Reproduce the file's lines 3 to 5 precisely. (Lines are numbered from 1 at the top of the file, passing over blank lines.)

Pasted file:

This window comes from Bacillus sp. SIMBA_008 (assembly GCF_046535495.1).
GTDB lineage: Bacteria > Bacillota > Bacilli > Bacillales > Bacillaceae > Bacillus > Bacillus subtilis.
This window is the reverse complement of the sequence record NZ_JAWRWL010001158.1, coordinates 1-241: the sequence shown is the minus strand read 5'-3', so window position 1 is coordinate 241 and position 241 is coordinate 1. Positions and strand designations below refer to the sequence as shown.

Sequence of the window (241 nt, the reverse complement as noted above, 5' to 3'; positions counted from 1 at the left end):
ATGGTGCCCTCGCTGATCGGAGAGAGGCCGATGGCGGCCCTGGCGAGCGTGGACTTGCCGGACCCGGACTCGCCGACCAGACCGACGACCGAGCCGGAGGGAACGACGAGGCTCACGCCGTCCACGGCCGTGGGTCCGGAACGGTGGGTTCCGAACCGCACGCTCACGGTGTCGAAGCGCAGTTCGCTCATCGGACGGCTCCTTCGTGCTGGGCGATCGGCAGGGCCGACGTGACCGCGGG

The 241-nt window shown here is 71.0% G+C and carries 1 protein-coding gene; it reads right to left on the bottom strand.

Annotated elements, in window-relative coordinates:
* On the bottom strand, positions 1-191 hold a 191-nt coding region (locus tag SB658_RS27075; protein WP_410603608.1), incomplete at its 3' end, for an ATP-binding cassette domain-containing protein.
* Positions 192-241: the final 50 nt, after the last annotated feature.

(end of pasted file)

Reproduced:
This window is the reverse complement of the sequence record NZ_JAWRWL010001158.1, coordinates 1-241: the sequence shown is the minus strand read 5'-3', so window position 1 is coordinate 241 and position 241 is coordinate 1. Positions and strand designations below refer to the sequence as shown.

Sequence of the window (241 nt, the reverse complement as noted above, 5' to 3'; positions counted from 1 at the left end):
ATGGTGCCCTCGCTGATCGGAGAGAGGCCGATGGCGGCCCTGGCGAGCGTGGACTTGCCGGACCCGGACTCGCCGACCAGACCGACGACCGAGCCGGAGGGAACGACGAGGCTCACGCCGTCCACGGCCGTGGGTCCGGAACGGTGGGTTCCGAACCGCACGCTCACGGTGTCGAAGCGCAGTTCGCTCATCGGACGGCTCCTTCGTGCTGGGCGATCGGCAGGGCCGACGTGACCGCGGG